Blackhawks potential dynasty faces many new obstacles


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With the Chicago Blackhawks coming off their second Stanley Cup in four years, the question is already being posed: can the Blackhawks become a dynasty?

Probably not.

I don’t want to say no, but it’s not likely. The NHL is weird when compared to the NBA when it comes to playoff upsets. It’s fair to compare hockey to the NBA when it comes to postseason format. It’s unfair to compare the Stanley Cup playoffs to the NFL postseason or any other. Yet you often have the Stanley Cup playoffs resembling March Madness in college basketball, much higher seeds go down all the time.

That almost never happens in the NBA. These perilous, anything can happen waters is what the Blackhawks must wade through.

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NHL on NBC analyst Pierre McGuire:

“you’ve got to win 16 games and that just beats your team up unbelievably. You’ve got roster flexibility and fluid rosters because of the salary cap. You’ve got players moving all the time now, not nearly as much consistency. And the ultimate thing is we haven’t had NHL expansion in almost 12 or 14 years now and because of that the talent bucket is full around the National Hockey League and that makes it unbelievably difficult for everybody to repeat.”

And this is why Blackhawks GM Stan Bowman has been deemed Supreme Genius Overlord of The Universe; who’s actions are never to be questioned at all. Because of the roster moves he’s made to keep the Blackhawks core in tact through one rebuild, and a second Cup. Their top Defencemen pairing (Duncan Keith and Brent Seabrook) and their two marquee name forwards (Patrick Kane and Jonathan Toews) were the nucleus of both the 2010 and 2013 Blackhawks championship teams.

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Former Blackhawks star, and current Blackhawks television analyst Eddie Olczyk on the obstacles for repeating/building a dynasty:

“the Blackhawks are the only team that have that opportunity to repeat, first time since the late 90s. Not a lot of change-over which I think is a real positive. But the Olympic aspect, how does that impact their run, their chemistry that they’ve built up going into the Olympics and then coming out of the Olympics?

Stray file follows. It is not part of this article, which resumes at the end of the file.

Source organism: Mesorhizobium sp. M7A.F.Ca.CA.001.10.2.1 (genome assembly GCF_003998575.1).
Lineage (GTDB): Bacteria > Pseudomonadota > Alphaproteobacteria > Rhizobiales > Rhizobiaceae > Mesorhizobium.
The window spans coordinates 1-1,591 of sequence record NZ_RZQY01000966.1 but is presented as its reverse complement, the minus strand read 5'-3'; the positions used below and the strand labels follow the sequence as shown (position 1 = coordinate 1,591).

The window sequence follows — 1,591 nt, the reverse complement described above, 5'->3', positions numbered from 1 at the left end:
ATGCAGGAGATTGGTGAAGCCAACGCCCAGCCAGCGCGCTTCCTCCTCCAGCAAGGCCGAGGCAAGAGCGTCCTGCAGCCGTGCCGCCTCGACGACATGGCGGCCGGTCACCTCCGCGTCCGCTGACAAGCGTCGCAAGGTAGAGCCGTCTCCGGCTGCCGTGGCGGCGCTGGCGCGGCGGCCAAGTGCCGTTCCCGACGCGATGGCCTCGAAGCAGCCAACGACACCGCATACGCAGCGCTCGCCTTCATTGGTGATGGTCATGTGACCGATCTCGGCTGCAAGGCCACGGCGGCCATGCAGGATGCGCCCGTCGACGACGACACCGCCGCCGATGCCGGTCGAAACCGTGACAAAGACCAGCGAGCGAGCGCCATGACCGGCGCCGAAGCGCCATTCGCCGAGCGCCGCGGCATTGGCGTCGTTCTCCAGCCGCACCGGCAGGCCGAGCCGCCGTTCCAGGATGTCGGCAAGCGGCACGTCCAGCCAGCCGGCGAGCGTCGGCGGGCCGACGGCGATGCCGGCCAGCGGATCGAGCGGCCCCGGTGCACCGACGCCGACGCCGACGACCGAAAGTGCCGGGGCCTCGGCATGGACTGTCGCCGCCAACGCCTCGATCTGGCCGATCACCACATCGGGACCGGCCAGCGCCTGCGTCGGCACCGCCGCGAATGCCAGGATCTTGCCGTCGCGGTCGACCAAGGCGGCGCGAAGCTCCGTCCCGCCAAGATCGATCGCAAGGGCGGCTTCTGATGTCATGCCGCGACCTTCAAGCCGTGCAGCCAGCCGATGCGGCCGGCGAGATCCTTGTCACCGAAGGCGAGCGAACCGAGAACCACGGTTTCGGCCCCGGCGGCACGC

They could have 14 of their players in Sochi. And then having to come back and three days later you’re playing the New York Rangers on a Thursday night. And then two nights later you’re playing a game against one of the best teams in the league, the Pittsburgh Penguins, who will have plenty of people at the Olympics as well. When you throw in the Olympic break and the Olympics themselves it’s going to be very taxing. And I think we saw how coaches handled the shortened season last year with a lot of games in a short period of time and managing days off.”

Paul M. Banks is the owner of The Sports Bank.net, an affiliate of Fox Sports. An analyst for 95.7 The Fan and 1620 The Zone, he also writes for Chicago Now. Follow him on Twitter (@paulmbanks) and Facebook

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Comments

  1. The Hawks organization is one of the best in sports right now. They went from being declared the worst organization in all of sports by ESPN in 2006 to the model franchise of the NHL. They have an excellent marketing department–everything from the “One Goal” slogan to “17 Seconds of Glory” t-shirts to the LED wrist bands that transformed the UA for the banner ceremony. They treat their players and their fans well. No one wanted to see the team dismantled in 2011. No one wanted to see Bolland and Frolik traded this year; it is an unfortunate necessity of the salary cap era. The Hawks don’t make the rules, they adjust to them in order to consistently field a winning team. To not do so is to become the Carolina Hurricanes–Cup winners to not making the playoffs the following year.

    Mr. Banks, your criticisms over the years seems to be driven by bias, for whatever reason. Susannah Collins was fired by Comcast for previous work of questionable taste that went viral and embarrassed both the network and the Hawks. It was not for a single on-air flub. Kane was told by senior management to clean up his act in 2012 and he did. To deal with superstardom is difficult to deal with it at any age. To deal with it before you can legally drink a beer must be very difficult. The Hawks recognized this, but they also told him to change his beahvior. No double standards here. And he did indeed clean up his act for 2013. The ancillary benefit for his off-ice good behavior was his best performance on the ice to date. I expect he will continue to stay clean. The Hawks are not “hypocrites” for using Ice Girls. They are the functional equivalent of cheerleaders, nearly all teams in all sports use them in some form. Sex is used to sell most products. Nothing new here. Hockey is a business.

    It would be nice to see some level of journalistic integrity rather than sarcasm and name-calling . . .

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